I’m Mocha, a 6 1/2-year-old 7th generation authentic Australian Labradoodle! I was adopted by Mark and Susan in January 2015 from Lewis Manor Labradoodles in Williamstown, New York. After a very long car ride, I arrived at my new home in Stow, Massachusetts during the first of many blizzards that winter. I was so small that my humans had to make luge runs for me to navigate my own backyard in the towering snow.
When the snow finally melted that spring, I discovered a brave, new, green world of all kinds of scents and sounds! That’s when I became a little too inquisitive and a bit mischievous. My humans tried to train me, but I usually got the best of them.
Boy was I full of energy. Mark and Susan usually took me out for 2 hour-long walks each day. I usually had more luck getting Mark out of the house and exploring conservation lands nearby. We became fast friends!
Here’s a perfect example about how I outsmarted Mark and Susan when I was young. My first day at the groomers, I was trying to comply but was not happy. I’m not a foo-foo type of guy, and going to the groomer is not exactly my thing. After returning from three hours at the groomer, I was so excited to be home, knowing I could finally go out, so Mark took me to the woods. It was hot, really hot, even in my new, much shorter fur coat. I spotted an oasis – a huge, irresistible mud hole! I went for it, plopping my freshly-groomed self into that cool, delightfully gloppy mud. Ahhh! Now that’s my kind of spa! Don’t I look handsome?
Last winter, I was far out in the woods with Susan when a flock of geese landed on thin ice on a frozen pond. I bolted after them. It had always been so much fun chasing geese, watching them flap their wings noisily to escape. I was really intimidating! But this time was different. I suddenly found myself up to my neck in freezing cold water, surrounded by cracking ice with no way out. Fortunately, Susan saw the tip of my head and panicked expression, and she came to my rescue. Close call there!
Here’s my “Mom,” Susan, who grooms me every day to make sure that those nasty ticks don’t get me.
I’m now much more mature, and this is me on the far left trying to set a good example to my canine cousins and extended human family. I love being the oldest and, obviously, the most mature one of the pack!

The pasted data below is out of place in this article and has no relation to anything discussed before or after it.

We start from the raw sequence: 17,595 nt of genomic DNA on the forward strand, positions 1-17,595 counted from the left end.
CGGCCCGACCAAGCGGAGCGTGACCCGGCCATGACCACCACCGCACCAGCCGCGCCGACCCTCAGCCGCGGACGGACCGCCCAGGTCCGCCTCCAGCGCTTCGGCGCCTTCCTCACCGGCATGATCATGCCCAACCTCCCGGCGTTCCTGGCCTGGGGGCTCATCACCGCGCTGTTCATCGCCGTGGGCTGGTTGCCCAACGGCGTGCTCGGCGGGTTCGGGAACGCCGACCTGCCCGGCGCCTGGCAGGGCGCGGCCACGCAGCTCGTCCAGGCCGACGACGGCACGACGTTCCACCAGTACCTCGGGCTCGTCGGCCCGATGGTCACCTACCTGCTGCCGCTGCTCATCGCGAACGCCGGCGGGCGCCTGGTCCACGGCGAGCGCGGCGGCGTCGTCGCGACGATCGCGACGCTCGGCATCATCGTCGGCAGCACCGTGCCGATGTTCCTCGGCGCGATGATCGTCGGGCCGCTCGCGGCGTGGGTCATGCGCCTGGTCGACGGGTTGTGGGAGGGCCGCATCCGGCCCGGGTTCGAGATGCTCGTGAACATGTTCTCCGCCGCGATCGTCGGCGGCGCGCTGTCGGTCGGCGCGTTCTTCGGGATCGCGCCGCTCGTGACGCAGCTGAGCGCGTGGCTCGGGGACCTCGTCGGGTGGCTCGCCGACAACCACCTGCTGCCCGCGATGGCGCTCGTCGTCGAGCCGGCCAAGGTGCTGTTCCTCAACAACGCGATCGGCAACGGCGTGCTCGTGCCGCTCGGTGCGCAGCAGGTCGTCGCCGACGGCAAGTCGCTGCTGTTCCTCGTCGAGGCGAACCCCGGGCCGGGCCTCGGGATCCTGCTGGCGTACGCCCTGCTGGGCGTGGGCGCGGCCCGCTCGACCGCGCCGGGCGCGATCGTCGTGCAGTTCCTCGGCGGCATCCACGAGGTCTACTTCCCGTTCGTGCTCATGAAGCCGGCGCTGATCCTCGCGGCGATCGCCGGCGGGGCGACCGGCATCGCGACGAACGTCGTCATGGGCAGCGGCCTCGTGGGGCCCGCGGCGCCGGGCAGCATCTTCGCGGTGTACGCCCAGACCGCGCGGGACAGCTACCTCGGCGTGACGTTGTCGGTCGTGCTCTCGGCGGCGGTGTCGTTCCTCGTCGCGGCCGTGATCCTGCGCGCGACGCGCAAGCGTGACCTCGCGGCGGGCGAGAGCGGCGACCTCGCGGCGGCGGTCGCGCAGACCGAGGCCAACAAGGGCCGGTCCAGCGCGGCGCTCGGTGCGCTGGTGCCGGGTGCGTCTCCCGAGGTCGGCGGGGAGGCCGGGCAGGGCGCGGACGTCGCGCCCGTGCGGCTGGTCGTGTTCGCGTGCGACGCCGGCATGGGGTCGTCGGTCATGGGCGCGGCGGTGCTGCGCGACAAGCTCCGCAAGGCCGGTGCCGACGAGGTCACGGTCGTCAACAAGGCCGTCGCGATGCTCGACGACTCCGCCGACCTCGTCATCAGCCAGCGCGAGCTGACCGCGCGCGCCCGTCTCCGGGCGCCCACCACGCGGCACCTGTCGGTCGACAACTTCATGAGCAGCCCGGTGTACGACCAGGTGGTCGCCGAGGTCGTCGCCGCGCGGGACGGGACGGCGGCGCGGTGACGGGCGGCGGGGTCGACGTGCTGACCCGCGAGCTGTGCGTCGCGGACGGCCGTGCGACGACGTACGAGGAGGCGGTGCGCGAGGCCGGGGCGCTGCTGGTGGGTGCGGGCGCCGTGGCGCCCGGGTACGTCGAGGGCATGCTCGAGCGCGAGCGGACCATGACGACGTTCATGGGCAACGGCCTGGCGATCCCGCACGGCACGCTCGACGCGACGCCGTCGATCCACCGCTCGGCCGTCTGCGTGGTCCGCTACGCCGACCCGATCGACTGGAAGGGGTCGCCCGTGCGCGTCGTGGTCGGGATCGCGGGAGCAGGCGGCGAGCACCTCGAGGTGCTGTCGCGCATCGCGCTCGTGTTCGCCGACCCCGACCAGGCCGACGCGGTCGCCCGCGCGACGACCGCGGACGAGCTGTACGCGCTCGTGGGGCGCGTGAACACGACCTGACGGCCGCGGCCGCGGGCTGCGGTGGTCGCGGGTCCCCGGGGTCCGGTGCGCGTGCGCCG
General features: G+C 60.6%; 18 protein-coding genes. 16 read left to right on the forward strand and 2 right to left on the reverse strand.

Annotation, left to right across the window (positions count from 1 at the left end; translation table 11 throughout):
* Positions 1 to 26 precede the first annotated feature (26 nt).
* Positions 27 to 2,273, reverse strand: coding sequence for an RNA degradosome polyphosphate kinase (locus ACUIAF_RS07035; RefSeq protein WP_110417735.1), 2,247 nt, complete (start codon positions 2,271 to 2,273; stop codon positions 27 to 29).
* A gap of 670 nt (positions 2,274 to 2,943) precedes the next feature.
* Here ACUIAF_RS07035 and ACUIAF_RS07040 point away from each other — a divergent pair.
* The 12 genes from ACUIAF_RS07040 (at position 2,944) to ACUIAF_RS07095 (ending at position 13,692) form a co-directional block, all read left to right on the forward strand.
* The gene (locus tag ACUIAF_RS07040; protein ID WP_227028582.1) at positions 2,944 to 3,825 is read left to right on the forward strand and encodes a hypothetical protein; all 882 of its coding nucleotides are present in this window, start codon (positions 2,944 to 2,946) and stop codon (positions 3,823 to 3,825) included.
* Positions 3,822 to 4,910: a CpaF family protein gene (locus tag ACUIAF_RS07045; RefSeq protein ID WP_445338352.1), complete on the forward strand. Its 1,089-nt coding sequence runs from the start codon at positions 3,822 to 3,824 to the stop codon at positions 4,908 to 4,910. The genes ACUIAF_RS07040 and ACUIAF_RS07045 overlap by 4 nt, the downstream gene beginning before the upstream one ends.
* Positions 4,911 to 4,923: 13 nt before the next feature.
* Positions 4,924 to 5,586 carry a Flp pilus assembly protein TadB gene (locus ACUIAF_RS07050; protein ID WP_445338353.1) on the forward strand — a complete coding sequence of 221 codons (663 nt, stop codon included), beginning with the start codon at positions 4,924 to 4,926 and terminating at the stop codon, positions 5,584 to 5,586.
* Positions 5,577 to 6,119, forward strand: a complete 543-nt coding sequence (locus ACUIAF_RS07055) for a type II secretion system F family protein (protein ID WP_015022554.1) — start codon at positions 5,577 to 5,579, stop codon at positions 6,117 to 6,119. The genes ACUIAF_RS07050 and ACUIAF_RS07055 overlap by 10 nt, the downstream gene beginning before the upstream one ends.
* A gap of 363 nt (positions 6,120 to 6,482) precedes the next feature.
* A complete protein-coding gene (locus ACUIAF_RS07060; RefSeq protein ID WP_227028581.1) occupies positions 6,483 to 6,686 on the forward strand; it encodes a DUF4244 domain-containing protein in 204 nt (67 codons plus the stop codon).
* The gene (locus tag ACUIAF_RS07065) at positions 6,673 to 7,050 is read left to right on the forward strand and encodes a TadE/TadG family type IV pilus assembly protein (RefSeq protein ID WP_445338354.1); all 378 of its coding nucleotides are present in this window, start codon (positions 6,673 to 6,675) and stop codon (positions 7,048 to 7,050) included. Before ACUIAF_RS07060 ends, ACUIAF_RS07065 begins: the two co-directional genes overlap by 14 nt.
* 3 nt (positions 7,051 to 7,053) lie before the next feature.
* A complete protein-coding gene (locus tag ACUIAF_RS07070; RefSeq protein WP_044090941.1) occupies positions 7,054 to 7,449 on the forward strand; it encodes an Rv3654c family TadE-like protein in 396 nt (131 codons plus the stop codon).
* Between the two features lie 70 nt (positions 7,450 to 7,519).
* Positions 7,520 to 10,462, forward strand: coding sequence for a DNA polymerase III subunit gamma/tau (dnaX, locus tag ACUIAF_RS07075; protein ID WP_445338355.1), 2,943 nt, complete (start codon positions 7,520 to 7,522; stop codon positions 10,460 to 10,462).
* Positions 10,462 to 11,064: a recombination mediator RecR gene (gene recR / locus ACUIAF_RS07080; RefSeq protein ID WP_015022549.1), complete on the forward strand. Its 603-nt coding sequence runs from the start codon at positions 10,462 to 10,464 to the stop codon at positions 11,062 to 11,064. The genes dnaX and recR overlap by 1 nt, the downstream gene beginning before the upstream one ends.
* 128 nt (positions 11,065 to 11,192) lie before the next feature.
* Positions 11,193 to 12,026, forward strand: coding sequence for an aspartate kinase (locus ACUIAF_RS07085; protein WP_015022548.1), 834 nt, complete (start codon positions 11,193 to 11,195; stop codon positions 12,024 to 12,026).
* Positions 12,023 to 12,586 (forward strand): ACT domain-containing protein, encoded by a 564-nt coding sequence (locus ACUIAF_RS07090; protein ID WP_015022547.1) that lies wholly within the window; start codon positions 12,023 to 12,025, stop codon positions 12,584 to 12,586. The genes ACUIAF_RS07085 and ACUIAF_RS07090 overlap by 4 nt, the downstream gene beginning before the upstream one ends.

I’ve recently been experimenting with relaxation techniques, not that I haven’t been “chill” forever. My real expertise is as a world class snuggler. I can make myself right at home on someone’s lap for hours. I’m getting really good at meditating with Mark, who calls me an adorable meditation partner. And I love yoga! Susan is a pretzel when it comes to yoga, but I have only been able to perfect downward and upward-facing dog. Thanks to my perseverance, I now have my own mat. That makes me an official yogi!
When Mark first got neuropathy, and it hurt his legs, our walks went from 3-8 miles down and down and down. Eventually, we could no longer go more than a mile on a trail. Then nothing. Mark was sad that we couldn’t go out. Then a wheelchair arrived that he could take on roads and even back into the woods! One brush with that chair and I learned to keep my distance. I also realized that Mark needed me, so I stopped running away to chase deer and other animals.
Ever since Mark’s neuropathy has taken a turn for the worse, I spend most of my time right by his side. I am now a working dog when I am with Mark, and I love my new role.
When Mark came up with the idea of the Roll/Stroll, he realized that I wasn’t in top shape, so we went into training. We go all over, sometimes as much as 10 miles a day! I love all of the new smells. I have even learned to walk off leash and stay right by his side, sitting of course, if a car comes our way.
You can now find us meandering the back roads around Stow nearly every day, training for our Roll/Stroll. If you see us rolling and strolling around, don’t be shy I’m always up for a pat and a snuggle!